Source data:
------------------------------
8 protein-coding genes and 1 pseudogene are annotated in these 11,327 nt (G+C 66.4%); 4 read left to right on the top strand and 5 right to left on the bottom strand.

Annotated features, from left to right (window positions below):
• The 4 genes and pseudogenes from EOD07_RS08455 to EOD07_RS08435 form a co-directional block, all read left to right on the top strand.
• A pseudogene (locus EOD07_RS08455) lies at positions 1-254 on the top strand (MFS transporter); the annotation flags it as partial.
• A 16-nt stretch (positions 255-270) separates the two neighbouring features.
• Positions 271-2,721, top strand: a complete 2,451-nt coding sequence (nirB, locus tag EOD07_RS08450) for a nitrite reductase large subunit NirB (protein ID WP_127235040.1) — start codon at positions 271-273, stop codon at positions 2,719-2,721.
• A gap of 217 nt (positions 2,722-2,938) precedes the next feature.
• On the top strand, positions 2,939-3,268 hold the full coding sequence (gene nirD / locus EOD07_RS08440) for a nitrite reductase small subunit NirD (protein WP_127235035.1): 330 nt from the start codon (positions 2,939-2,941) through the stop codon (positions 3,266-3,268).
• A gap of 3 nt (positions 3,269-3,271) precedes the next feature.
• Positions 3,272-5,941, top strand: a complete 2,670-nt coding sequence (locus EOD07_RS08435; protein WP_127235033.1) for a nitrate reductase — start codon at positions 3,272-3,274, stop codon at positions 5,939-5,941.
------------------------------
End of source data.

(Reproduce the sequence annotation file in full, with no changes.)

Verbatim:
8 protein-coding genes and 1 pseudogene are annotated in these 11,327 nt (G+C 66.4%); 4 read left to right on the top strand and 5 right to left on the bottom strand.

Annotated features, from left to right (window positions below):
• The 4 genes and pseudogenes from EOD07_RS08455 to EOD07_RS08435 form a co-directional block, all read left to right on the top strand.
• A pseudogene (locus EOD07_RS08455) lies at positions 1-254 on the top strand (MFS transporter); the annotation flags it as partial.
• A 16-nt stretch (positions 255-270) separates the two neighbouring features.
• Positions 271-2,721, top strand: a complete 2,451-nt coding sequence (nirB, locus tag EOD07_RS08450) for a nitrite reductase large subunit NirB (protein ID WP_127235040.1) — start codon at positions 271-273, stop codon at positions 2,719-2,721.
• A gap of 217 nt (positions 2,722-2,938) precedes the next feature.
• On the top strand, positions 2,939-3,268 hold the full coding sequence (gene nirD / locus EOD07_RS08440) for a nitrite reductase small subunit NirD (protein WP_127235035.1): 330 nt from the start codon (positions 2,939-2,941) through the stop codon (positions 3,266-3,268).
• A gap of 3 nt (positions 3,269-3,271) precedes the next feature.
• Positions 3,272-5,941, top strand: a complete 2,670-nt coding sequence (locus EOD07_RS08435; protein WP_127235033.1) for a nitrate reductase — start codon at positions 3,272-3,274, stop codon at positions 5,939-5,941.